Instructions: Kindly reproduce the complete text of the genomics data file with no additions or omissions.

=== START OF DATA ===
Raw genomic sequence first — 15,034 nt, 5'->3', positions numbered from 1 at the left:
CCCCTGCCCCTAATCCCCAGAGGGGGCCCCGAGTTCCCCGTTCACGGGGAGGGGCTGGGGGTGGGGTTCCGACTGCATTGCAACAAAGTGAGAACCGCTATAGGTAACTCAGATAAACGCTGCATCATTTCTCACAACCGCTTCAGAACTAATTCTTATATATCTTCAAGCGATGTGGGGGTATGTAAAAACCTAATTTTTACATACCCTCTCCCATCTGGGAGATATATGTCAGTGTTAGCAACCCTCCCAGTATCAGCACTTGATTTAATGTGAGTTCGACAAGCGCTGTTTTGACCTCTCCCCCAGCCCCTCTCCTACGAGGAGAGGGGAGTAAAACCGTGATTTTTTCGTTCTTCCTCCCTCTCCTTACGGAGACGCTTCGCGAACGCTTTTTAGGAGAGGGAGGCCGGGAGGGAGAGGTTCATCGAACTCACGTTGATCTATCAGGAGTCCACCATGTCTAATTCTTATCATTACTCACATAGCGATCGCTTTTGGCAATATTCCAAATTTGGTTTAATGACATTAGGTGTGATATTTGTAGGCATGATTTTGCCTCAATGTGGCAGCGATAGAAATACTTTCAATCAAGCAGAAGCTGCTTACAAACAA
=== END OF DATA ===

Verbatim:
Raw genomic sequence first — 15,034 nt, 5'->3', positions numbered from 1 at the left:
CCCCTGCCCCTAATCCCCAGAGGGGGCCCCGAGTTCCCCGTTCACGGGGAGGGGCTGGGGGTGGGGTTCCGACTGCATTGCAACAAAGTGAGAACCGCTATAGGTAACTCAGATAAACGCTGCATCATTTCTCACAACCGCTTCAGAACTAATTCTTATATATCTTCAAGCGATGTGGGGGTATGTAAAAACCTAATTTTTACATACCCTCTCCCATCTGGGAGATATATGTCAGTGTTAGCAACCCTCCCAGTATCAGCACTTGATTTAATGTGAGTTCGACAAGCGCTGTTTTGACCTCTCCCCCAGCCCCTCTCCTACGAGGAGAGGGGAGTAAAACCGTGATTTTTTCGTTCTTCCTCCCTCTCCTTACGGAGACGCTTCGCGAACGCTTTTTAGGAGAGGGAGGCCGGGAGGGAGAGGTTCATCGAACTCACGTTGATCTATCAGGAGTCCACCATGTCTAATTCTTATCATTACTCACATAGCGATCGCTTTTGGCAATATTCCAAATTTGGTTTAATGACATTAGGTGTGATATTTGTAGGCATGATTTTGCCTCAATGTGGCAGCGATAGAAATACTTTCAATCAAGCAGAAGCTGCTTACAAACAA